Rostrum ( Figs. 2 View Fig , 3A–C View Fig ) slightly descending proximally and upturned in distal one-third, gradually tapering to acute tip, 0.75 times as long as carapace, armed with 2 pairs of spines on dorsolateral ridges; anterior pair located at 0.3 of rostral length, proximal pair just above orbital margin; dorsal margin of proximal spine faintly sinuous; dorsal surface distinctly faveolate anterior to anterior pair of lateral spines (middorsal ridge obsolescent in proximal 0.3 of rostrum); dorsolateral ridges between 2 lateral spines raised, bluntly carinate, those anterior to lateral spines weakly elevated, also bluntly carinate; ventral surface medially sulcate (sulcus becoming wider and shallower toward distal), ventrolateral margins sharply carinate.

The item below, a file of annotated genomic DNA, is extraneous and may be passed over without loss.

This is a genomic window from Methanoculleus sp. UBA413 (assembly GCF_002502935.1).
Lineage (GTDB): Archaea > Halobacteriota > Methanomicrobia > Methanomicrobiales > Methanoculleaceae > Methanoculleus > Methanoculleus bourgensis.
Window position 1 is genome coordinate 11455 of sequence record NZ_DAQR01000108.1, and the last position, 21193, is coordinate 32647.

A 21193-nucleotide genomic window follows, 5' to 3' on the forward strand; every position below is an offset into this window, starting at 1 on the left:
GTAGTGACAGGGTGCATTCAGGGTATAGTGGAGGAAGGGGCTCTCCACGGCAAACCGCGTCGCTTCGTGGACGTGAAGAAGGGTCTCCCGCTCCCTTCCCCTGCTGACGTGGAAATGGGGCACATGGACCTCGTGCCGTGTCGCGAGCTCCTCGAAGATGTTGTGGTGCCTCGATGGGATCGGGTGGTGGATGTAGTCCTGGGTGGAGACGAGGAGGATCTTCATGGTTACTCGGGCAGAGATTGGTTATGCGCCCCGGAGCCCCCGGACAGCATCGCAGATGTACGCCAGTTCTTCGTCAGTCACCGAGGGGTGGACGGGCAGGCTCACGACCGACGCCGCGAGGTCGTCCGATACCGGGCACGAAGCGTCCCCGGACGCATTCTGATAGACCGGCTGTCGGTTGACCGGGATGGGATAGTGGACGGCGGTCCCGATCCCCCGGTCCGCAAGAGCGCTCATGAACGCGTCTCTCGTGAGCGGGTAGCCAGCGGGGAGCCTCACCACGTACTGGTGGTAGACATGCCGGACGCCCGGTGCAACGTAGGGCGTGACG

Carapace ( Figs. 2 View Fig , 3A View Fig ) 1.25 times as long as width between anterior ends of posterior third carinae; surfaces of carinae and tubercles etched with reticulate pattern of minute pits; major carinae moderately high; anterior and cervical grooves well demarcated. Anterior first (submedian) carina composed of 6 tubercles, these tubercles forwardly directed with blunt tips, compressed laterally ( Fig. 4A View Fig ); posterior first carina composed of 4 forwardly directed, unequal tubercles, first tubercle strongest, subacute, others bluntly pointed ( Fig. 4A View Fig ). Anterior second (intermediate) carina composed of 4 tubercles, anteriormost one larger than others, subacute, others blunt; posterior second carina slightly arched in lateral view, divided into 4 lobes (none sharply pointed) and 1 small blunt tubercle ( Fig. 4A View Fig ). Anterior third (antennal) carina confined to antennal spine; posterior third carina divided into 3 unequal lobes, anteriormost lobe terminating into small spine directed anteriorly, others bluntly pointed ( Fig. 4B, D View Fig ). Anterior fourth (lateral) carina expanded into relatively slender, vertically compressed, acute lamina slightly exceeding beyond sinus between antennal and branchiostegal spines, distance between tips of laminae 0.9 times of carapace length; posterior fourth carina faintly divided into 2 lobes, followed by 2 blunt tubercles posteriorly, anterior end bluntly pointed ( Fig. 4D View Fig ). Anterior fifth (sublateral) carina well demarcated ( Fig. 4D View Fig ); posterior fifth carina low ( Fig. 4D View Fig ). Sixth (submarginal) carina represented by low, broad elevation with roughly eroded surface ( Fig. 4D View Fig ). Orbital margin slightly elevated; postorbital region slightly depressed, unarmed. Intercarinal tubercles tiny, all blunt. Median part of gastric region with only 3 tubercles along anterior groove and few tubercles on either side of midline; posteromedian part without additional tubercles. Lateral part of gastric region with space between first and second carinae having about 6 low tubercles; space between second carina and lateral groove devoid of conspicuous tubercles. Posterior dorsolateral region with several low tubercles arranged in 2 irregular longitudinal rows. Upper part of hepatic region slightly convex, with some obsolescent tubercles ( Fig. 4C View Fig ); lower part of hepatic region shallowly concave, unarmed ( Fig. 4D View Fig ). Upper part of branchial region bearing 8 (left) or 10 (right) tiny tubercles ( Fig. 4B View Fig ); middle part with 7 (right) or 8 (left) tiny tubercles arranged in single longitudinal row; lower part posteriorly with 5 (left) or 7 (right) obsolescent tubercles. Antennal spine strong, ascending in lateral view (angle about 30° against horizontal plane of carapace), directed forward in dorsal view, falling short of distal corneal margin. Branchiostegal spine very strong, directed anteriorly and slightly curving dorsally in lateral view, slightly curving laterally in ventral view, reaching nearly to midlength of antennal scale, hardly visible in dorsal view; lateral face without conspicuous ridges, but sharply carinate ventrally. Marginal posterolateral corner slightly produced, forming light angle.